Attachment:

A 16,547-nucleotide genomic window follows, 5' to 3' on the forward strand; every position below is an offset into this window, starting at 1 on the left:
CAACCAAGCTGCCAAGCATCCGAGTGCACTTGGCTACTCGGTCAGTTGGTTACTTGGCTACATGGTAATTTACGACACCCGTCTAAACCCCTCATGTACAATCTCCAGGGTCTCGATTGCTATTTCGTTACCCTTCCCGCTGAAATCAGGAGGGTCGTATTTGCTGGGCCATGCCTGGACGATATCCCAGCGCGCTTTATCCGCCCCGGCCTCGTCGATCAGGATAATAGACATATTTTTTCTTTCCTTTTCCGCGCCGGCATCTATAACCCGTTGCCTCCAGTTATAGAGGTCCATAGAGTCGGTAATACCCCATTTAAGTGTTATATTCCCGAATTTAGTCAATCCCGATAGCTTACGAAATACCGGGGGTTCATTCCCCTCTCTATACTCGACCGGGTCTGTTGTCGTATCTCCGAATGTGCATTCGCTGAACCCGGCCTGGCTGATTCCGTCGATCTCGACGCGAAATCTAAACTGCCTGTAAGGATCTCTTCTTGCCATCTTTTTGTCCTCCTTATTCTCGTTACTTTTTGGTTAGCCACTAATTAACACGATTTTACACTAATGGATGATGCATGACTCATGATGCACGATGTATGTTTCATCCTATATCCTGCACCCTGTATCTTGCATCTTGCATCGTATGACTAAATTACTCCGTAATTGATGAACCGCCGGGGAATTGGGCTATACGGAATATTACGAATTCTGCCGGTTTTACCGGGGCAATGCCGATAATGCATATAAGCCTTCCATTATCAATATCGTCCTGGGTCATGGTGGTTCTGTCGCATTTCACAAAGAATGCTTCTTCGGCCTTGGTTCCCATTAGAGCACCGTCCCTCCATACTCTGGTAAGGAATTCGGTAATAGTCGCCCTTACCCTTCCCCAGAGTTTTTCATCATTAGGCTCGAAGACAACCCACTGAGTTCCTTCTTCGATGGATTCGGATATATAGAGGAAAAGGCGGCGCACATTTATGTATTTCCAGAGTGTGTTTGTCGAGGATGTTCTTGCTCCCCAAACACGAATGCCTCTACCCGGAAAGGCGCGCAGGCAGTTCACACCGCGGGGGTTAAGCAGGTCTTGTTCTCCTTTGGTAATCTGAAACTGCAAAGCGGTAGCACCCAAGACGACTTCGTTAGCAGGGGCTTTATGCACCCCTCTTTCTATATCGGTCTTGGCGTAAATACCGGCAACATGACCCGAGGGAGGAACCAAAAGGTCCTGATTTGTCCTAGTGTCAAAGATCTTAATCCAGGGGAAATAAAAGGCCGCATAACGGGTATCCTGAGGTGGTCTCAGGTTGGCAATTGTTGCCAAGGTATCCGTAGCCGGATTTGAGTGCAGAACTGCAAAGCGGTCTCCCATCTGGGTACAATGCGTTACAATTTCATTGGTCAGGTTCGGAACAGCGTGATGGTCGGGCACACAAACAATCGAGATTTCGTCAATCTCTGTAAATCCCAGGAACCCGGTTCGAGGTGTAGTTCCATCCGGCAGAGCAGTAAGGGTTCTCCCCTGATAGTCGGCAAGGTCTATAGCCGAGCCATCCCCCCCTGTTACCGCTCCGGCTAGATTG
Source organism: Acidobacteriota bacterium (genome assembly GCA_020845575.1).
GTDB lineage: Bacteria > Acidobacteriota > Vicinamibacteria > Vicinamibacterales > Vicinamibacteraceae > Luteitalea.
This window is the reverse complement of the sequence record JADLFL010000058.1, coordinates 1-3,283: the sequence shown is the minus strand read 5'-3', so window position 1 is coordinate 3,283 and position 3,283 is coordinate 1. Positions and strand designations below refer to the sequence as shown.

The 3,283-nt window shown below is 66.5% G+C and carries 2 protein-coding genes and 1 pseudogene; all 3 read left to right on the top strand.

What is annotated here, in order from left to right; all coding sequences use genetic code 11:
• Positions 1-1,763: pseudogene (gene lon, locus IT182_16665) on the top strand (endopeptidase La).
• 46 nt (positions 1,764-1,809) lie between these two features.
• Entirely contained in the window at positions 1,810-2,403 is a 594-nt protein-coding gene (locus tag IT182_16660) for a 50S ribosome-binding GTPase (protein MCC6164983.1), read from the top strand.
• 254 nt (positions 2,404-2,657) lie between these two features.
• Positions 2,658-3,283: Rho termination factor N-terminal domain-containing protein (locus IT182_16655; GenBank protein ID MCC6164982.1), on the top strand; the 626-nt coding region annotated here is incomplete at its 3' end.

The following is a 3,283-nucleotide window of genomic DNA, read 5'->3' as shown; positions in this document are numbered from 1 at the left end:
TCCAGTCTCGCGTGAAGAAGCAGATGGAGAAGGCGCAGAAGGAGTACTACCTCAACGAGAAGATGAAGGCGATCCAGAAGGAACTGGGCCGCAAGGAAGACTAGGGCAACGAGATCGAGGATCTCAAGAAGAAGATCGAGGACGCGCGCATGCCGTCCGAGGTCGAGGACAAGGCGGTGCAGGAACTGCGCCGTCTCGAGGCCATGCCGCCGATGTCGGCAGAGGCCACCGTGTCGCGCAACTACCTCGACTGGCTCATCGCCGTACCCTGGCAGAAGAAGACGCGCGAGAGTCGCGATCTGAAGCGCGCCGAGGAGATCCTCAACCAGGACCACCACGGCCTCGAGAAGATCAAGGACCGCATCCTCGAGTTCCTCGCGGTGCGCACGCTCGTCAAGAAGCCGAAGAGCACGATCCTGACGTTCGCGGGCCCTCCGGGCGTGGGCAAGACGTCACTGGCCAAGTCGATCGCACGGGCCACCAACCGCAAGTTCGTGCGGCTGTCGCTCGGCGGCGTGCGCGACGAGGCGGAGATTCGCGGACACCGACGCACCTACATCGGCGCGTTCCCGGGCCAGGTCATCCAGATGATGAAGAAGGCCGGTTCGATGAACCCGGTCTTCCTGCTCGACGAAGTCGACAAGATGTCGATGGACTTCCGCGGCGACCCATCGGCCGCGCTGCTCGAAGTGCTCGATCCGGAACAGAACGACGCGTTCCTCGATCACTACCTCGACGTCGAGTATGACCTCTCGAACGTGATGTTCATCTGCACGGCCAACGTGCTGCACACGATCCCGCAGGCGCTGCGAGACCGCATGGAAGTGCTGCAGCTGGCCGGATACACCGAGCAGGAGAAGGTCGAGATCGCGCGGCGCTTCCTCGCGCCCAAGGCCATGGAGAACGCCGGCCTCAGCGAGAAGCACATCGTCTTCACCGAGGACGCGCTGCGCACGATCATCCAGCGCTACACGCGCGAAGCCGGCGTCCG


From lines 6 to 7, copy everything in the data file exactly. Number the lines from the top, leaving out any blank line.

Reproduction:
The 3,283-nt window shown below is 66.5% G+C and carries 2 protein-coding genes and 1 pseudogene; all 3 read left to right on the top strand.

What is annotated here, in order from left to right; all coding sequences use genetic code 11: